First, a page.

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Tomatoes and Arthritis

by
author image Aglaee Jacob
Aglaee Jacob is a registered dietitian. She has experience working with people who have diabetes, cardiovascular disease, hypertension and obesity issues. Jacob obtained a bachelor of science and a master of science, both in nutrition, from Laval University in Quebec City, Canada.
Tomatoes and Arthritis
Tomatoes may contribute to your arthritic pain. Photo Credit Hemera Technologies/AbleStock.com/Getty Images

Although drugs and surgeries can help you manage your arthritic pain and symptoms, which include swelling and stiffness of your joints, fatigue and inflammation, a healthy lifestyle should always be the cornerstone of your treatment. Yoga, stretching and walking can help keep your joints active and maintain a good range of motion, but you can also modify your diet to decrease the level of inflammation in your body and alleviate your arthritis symptoms. Omega-3 fatty acids can have an anti-inflammatory effects, but tomatoes could worsen your pain.

Tomatoes

You probably eat tomato or tomato-based products daily, without even realizing it. Tomato is in salads, ketchup, salsas, tomato paste, pasta sauce, lasagna, pizza, Mexican dishes, stews and soups. Tomatoes differ from most other vegetables because they belong to a family of plant called solanaceae, or nightshades. Before the introduction of the commonly used drugs to manage arthritis, in the 1970s, some researchers noticed an association between tomatoes and nightshades and arthritis symptoms, according to information presented in a study published in 1993 in "Journal of Neurological and Orthopedic Medical Surgery"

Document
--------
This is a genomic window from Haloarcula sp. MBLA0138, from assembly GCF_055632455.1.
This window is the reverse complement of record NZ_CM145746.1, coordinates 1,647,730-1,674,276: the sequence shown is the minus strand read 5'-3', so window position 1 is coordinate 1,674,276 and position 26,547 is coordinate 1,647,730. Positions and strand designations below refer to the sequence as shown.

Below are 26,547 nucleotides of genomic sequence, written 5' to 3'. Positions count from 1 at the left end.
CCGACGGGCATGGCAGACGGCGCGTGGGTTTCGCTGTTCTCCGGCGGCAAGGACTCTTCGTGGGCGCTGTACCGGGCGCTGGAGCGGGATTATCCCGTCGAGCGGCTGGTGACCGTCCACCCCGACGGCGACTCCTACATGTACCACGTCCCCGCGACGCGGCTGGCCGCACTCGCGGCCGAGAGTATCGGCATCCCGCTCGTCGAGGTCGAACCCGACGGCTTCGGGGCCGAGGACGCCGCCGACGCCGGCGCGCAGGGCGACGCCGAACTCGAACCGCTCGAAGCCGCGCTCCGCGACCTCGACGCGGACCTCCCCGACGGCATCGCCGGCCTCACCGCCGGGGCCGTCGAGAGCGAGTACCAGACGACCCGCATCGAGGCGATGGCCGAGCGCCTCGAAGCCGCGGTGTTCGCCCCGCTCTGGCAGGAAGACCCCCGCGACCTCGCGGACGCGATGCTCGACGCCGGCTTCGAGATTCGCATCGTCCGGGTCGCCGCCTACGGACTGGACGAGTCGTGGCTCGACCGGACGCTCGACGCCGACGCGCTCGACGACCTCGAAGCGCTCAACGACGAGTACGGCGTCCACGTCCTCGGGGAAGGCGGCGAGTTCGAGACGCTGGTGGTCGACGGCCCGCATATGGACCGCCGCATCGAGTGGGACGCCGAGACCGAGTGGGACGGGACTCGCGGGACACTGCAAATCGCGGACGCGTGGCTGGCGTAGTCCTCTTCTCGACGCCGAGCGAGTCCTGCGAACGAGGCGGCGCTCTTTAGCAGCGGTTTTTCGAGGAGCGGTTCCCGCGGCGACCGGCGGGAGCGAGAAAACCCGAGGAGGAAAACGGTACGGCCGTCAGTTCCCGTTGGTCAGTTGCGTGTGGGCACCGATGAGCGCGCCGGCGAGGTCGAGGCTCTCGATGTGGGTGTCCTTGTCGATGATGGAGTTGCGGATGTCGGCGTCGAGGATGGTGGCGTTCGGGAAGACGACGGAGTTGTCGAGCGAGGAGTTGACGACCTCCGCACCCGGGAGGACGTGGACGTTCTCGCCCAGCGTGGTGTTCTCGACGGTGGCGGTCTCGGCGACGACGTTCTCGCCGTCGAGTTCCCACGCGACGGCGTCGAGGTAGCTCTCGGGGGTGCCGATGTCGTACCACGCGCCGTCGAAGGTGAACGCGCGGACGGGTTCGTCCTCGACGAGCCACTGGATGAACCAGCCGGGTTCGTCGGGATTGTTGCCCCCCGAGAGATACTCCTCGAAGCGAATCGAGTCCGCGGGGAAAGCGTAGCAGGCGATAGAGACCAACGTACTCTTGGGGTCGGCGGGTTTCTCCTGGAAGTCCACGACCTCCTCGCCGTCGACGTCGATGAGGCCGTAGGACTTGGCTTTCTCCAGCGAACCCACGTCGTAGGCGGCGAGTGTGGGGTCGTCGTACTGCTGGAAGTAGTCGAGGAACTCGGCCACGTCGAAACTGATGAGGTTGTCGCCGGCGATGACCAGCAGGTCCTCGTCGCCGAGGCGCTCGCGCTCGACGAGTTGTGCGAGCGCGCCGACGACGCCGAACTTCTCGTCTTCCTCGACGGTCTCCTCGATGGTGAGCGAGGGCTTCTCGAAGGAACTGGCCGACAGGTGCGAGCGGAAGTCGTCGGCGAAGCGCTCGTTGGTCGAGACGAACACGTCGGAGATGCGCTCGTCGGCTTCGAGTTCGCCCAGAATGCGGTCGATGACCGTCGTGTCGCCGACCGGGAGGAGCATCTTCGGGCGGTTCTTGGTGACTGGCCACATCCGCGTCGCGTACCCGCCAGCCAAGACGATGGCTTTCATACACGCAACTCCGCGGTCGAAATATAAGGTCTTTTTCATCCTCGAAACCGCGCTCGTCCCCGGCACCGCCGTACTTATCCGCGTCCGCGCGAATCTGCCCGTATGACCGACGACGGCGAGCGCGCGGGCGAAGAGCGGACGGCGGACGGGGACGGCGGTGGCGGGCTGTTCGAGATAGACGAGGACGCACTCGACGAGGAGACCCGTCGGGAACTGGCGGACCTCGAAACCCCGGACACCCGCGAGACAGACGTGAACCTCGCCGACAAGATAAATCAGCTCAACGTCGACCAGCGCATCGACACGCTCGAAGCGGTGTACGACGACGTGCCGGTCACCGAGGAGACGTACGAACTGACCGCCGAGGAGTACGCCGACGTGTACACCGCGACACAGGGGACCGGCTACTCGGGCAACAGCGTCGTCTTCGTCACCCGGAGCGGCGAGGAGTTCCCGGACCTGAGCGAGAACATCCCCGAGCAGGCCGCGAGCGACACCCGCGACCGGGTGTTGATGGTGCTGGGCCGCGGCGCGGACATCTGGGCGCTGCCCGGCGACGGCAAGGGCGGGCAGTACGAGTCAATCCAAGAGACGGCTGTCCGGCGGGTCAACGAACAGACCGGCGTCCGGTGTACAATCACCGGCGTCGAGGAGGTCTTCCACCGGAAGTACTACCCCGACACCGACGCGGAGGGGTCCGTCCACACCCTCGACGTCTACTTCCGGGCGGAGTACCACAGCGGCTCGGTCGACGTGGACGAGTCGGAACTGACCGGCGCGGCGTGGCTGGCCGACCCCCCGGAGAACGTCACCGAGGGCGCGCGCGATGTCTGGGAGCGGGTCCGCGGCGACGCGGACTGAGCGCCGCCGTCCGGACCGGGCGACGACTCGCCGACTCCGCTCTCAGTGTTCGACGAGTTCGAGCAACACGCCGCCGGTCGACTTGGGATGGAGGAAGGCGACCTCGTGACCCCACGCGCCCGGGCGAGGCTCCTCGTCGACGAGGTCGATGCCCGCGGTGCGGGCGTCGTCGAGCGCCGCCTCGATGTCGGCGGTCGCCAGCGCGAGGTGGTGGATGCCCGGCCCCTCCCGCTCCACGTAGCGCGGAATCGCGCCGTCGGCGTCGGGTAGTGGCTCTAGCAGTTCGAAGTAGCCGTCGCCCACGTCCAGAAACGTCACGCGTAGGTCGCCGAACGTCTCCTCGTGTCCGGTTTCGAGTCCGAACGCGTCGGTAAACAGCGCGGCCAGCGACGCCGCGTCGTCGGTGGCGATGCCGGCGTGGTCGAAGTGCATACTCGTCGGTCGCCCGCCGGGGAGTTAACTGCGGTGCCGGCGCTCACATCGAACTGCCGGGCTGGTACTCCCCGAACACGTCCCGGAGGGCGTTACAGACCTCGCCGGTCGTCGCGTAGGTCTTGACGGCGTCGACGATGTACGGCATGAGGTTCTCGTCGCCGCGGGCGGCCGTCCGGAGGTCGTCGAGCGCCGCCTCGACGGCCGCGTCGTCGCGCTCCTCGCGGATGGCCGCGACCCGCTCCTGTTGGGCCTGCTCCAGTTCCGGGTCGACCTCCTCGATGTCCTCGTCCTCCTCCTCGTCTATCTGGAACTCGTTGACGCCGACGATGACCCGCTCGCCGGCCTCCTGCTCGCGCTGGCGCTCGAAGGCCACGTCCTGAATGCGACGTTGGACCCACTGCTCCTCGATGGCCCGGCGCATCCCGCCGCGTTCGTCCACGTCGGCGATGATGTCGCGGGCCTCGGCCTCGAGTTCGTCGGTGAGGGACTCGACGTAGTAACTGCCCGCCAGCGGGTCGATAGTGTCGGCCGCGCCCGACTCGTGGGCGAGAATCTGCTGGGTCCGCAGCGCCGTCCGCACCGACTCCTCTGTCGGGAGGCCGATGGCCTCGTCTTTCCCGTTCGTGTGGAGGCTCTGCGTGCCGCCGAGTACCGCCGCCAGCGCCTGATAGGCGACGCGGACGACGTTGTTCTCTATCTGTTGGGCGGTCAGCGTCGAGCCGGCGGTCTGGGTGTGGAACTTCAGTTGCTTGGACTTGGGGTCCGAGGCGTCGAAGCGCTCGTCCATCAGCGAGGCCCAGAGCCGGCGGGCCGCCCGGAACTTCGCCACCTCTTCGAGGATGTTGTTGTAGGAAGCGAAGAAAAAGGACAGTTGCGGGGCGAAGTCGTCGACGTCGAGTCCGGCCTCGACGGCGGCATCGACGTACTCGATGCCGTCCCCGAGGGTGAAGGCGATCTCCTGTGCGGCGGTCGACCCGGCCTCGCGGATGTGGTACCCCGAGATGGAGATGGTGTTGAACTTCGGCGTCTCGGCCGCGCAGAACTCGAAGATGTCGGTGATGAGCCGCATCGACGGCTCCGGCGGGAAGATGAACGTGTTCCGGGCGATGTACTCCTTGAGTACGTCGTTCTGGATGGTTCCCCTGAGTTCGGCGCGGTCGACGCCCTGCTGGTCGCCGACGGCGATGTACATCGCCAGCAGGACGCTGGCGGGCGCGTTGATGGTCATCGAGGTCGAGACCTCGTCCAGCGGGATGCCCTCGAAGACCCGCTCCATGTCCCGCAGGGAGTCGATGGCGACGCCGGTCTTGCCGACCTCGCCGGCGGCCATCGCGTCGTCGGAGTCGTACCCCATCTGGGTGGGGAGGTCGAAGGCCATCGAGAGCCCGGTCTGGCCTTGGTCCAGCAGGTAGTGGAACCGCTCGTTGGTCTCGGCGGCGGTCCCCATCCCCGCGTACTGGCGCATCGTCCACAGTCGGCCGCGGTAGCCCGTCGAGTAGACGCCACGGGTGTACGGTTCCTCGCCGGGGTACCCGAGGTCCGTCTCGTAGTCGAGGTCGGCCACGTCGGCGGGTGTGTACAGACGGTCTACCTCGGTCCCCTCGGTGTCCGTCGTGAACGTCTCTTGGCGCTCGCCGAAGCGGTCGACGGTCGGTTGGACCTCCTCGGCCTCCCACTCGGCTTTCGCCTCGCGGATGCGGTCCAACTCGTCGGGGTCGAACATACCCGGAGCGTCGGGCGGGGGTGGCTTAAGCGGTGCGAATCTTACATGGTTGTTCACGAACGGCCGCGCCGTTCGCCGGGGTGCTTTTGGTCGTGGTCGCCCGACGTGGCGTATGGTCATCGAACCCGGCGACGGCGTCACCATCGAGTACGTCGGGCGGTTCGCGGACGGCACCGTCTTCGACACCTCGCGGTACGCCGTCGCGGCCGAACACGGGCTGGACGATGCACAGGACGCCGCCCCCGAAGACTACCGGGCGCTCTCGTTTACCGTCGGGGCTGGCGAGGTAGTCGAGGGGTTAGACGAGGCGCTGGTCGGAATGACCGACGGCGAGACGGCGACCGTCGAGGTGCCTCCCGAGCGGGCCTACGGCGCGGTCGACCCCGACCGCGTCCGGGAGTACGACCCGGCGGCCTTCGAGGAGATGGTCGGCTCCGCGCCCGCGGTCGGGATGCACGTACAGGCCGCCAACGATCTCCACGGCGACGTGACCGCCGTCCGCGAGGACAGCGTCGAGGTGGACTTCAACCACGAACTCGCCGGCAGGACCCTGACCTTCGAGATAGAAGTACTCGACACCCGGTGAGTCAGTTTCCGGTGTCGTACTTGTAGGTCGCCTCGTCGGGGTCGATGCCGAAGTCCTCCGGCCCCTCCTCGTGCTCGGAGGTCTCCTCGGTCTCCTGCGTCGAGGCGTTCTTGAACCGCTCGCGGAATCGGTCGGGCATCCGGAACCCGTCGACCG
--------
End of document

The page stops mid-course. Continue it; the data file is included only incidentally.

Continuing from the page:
Link With Arthritis

Arthritis is a disease of inflammation and nightshade vegetables like tomatoes contain some compounds that can contribute to the inflammation process, causing more swelling, joint pain and stiffness. A study published in 1993 in "Journal of Neurological and Orthopedic Medical Surgery" suggests that eliminating all nightshades, including tomatoes, from your diet can help greatly reduce your arthritis symptoms. Unfortunately, no randomized clinical trials confirm the relationship between arthritis, tomatoes and other nightshades.

Elimination Diet

With diet, there is no one-size-fits-all approach and you will need to determine for yourself whether tomatoes may be involved in exacerbating your inflammation and arthritis symptoms. An elimination diet will allow you to conduct your own experiment with yourself as the guinea pig. All you have to do is to completely eliminate all tomatoes from your diet. Read ingredient lists to avoid all traces of tomatoes. Following your elimination diet for four to eight weeks is enough to help you decide whether eliminating tomatoes improves your arthritis. At the end of your elimination diet, add tomatoes back to your diet and see if your arthritis worsens.

Other Nightshades

If your elimination diet does not result in significant improvements or only partially improve your arthritis, your symptoms may be the result of other nightshades you have in your diet. Potatoes, peppers, eggplant, paprika, cayenne pepper, chili pepper, Tabasco sauce and goji berries belong to the same family as tomatoes and could also induce inflammation. Try an elimination diet that removes all nightshades plants from your diet at once before ruling out tomatoes and nightshades as a factor in your arthritis symptoms.

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